On Baseball History

Fair warning: This is just me rambling and getting personal a bit.

The results of the Baseball Writers Association of America balloting for Hall of Famers were released today, and unsurprisingly (shockingly unsurprisingly, if that makes sense), no one received enough support to earn entry into the hallowed halls in Cooperstown, New York. The fallout has been a thick mixture of outrage and apathy; yours truly has fallen into the latter category.

In the past, I’d have written a lengthy rebuttal or FJM’d something dumb one of the writers said, but I’ve long since stopped being emotionally invested in anything involving the BBWAA. Anticipating the results, I expected Jack Morris and Jack Morris alone to receive the requisite votes, but even that didn’t come to fruition, as pessimistic as that was. Even the end-of-season awards haven’t reached my core as a fan in a while. Perhaps with age I’ve become more jaded and cynical, but I like to think I’ve changed for the better — I don’t rely on the BBWAA to be my baseball history guide.

On May 7, 2006, I went to Citizens Bank Park for a night game (nationally broadcast on ESPN, if I recall correctly) between the Phillies and the San Francisco Giants. Barry Bonds was on his quest to surpass Babe Ruth‘s then-second-best career home run total, entering the night at 712, just two shy of a tie with the Great Bambino. Jon Lieber toed the rubber for the Phillies, opposing Matt Morris. Pat Burrell homered in the first, and the Phillies strung together a few extra-base hits in the second to take a 5-1 lead.

The offense died down for a few innings. Lieber entered the sixth inning with his team up 5-2, scheduled to face the 2-3-4 part of the Giants’ lineup. Omar Vizquel grounded out to third base and Pedro Feliz struck out. It looked like an easy inning for Lieber, but Bonds took his usual stride to the plate amidst a chorus of boos. I stood up and applauded, ever the contrarian. Fans in left field had been holding up this banner all night:

Bonds was walked intentionally with a runner on second base and two outs in the first inning, and singled to lead off the fourth on the first pitch he saw. Facing Lieber for the third time in the sixth, he had seen a grand total of one legitimate pitch. But Bonds was used to this: he drew a MLB-record 120 intentional walks in 2004 (he finished with a .609 on-base percentage, by the way. .609. Six-oh-nine.) It was often said that, in the course of an entire game, Bonds may have only seen one hittable pitch, if that. He made a habit of not missing them.

Bonds fouled off a 1-0 pitch, then took another ball to bring it to 2-1. Lieber, who was never particularly effective with the Phillies, threw one of his typical meatballs and Bonds crushed it. Bonds attacked the baseball like Fedor Emelianenko attacked any one of his many vanquished opponents. I, and the rest of the nearly 40,000 at Citizens Bank Park, rose to our feet in absolute awe. As the ball hung in the air like a star in the night sky, all of us in attendance for that moment discarded our allegiances to simply admire the beauty created by this performer.

The ball peaked and tumbled back towards Earth, its descent interrupted by the McDonald’s advertisement that hangs just below the upper deck. Few had even come close to hitting a baseball that far (Ryan Howard would, a month later, surpass it in a game against the New York Yankees). As the reality settled in, the fans with mouths agape pursed their lips to boo the slugger, to shame him for making them believe that what they had just witnessed was real. Bonds jogged around the bases and touched home plate for the 713th time. The Giants still trailed, 5-3. The Phillies would add four more runs and went on to win 9-5.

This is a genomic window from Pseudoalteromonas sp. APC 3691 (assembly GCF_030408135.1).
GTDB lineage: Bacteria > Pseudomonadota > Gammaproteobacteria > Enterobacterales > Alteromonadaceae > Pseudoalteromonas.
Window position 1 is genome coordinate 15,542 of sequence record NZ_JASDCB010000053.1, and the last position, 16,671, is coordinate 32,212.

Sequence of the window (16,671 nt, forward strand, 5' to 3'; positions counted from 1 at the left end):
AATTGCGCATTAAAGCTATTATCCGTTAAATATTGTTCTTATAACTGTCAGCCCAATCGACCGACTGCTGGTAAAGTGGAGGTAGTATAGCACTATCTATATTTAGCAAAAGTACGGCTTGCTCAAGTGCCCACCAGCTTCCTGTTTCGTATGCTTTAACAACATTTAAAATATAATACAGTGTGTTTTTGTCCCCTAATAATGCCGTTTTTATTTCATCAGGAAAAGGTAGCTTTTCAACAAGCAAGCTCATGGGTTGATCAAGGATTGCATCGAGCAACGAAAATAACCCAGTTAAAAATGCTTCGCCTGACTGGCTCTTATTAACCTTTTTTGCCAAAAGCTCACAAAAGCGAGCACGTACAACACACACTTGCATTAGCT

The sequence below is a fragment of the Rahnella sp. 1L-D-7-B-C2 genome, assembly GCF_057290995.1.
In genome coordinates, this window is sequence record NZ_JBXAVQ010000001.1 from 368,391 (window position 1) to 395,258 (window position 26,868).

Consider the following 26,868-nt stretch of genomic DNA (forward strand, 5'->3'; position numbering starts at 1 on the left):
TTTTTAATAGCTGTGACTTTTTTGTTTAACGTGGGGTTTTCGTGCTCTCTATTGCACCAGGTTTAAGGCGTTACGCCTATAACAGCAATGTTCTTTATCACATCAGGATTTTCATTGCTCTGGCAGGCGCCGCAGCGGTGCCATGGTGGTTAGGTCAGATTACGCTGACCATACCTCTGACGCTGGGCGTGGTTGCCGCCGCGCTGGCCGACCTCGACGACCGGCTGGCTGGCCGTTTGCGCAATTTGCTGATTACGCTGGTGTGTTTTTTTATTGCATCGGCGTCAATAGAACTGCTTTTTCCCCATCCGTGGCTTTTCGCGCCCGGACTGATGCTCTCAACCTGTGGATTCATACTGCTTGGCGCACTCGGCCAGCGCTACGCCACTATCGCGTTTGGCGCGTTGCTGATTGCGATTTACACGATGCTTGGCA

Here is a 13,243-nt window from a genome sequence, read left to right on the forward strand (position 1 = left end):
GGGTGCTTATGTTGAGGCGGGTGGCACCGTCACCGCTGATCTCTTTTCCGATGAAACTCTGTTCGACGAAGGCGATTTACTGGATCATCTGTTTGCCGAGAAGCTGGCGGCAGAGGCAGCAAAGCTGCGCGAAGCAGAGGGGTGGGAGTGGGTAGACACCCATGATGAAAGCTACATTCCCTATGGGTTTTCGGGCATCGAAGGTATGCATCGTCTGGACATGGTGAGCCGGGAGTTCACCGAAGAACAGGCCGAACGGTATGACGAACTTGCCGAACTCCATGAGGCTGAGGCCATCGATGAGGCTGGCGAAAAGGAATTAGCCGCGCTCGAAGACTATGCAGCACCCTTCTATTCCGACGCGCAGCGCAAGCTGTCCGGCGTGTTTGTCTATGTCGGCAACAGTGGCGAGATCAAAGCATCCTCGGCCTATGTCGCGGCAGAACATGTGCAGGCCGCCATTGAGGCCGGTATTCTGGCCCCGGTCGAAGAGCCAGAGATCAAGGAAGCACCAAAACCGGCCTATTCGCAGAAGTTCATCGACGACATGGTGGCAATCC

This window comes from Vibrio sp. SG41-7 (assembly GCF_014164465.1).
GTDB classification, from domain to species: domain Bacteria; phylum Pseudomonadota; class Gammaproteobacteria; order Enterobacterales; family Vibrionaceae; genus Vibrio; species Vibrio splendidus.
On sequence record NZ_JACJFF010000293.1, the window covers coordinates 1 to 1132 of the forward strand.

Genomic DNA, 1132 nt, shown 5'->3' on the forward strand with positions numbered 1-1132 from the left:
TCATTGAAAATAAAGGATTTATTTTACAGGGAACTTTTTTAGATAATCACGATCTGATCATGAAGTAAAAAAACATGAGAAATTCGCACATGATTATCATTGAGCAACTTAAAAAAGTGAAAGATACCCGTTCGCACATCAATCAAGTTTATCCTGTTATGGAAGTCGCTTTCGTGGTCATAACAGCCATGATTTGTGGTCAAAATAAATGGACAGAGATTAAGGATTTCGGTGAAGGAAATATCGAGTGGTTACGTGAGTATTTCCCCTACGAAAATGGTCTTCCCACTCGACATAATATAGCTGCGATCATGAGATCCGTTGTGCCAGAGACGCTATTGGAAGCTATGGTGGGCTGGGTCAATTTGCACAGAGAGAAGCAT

To this day, that is still the most memorable game I have seen in person. Seeing Bonds hit that home run, to me, is almost as incredible as seeing Brad Lidge fall to his knees after striking out Eric Hinske to end the 2008 World Series. I bring this up because Bonds, arguably the greatest player in baseball history, did not receive nearly enough support (36.2 percent) to be enshrined in the Hall of Fame. He will remain on the ballot, but he is fighting an uphill battle against a cacophony of anti-PED sentiment among the generally older set of baseball fans that make up the BBWAA.

Bonds’ not being inducted into the Hall of Fame does not diminish my memory of that night, or of him as a player or as a person. Bonds made baseball incredibly fun for me in the 1990’s and 2000’s, and that is something I will pass on to anyone that wants to listen to me talk about baseball. There has been a lot of sentiment recently that the BBWAA and the Hall of Fame both need to change — and they do, badly — but fans should not let a homogeneous group of baseball writers affect what they do and don’t like about baseball.

Kenny Lofton, for example, received only 3.2 percent of the vote and will not have another chance despite compelling credentials. Will you forget about Lofton’s incredible defense? Will you forget about the sheer terror he created for pitchers when he was on the base paths (622 career steals, 79.5 percent success rate)? Will you forget that he was one of the best lead-off hitters of his era, finishing with an on-base percentage above .400 in four different seasons? Something is obviously wrong when once-in-a-generation players are left on the side of the road the way Lofton was, but he won’t simply disappear from the annals of baseball history. The Hall of Fame is not the Ministry of Truth. The emotions you felt watching these players — the excitement, the frustration, the joy — was real, and an organization of self-indulgent sportswriters will never have agency over that.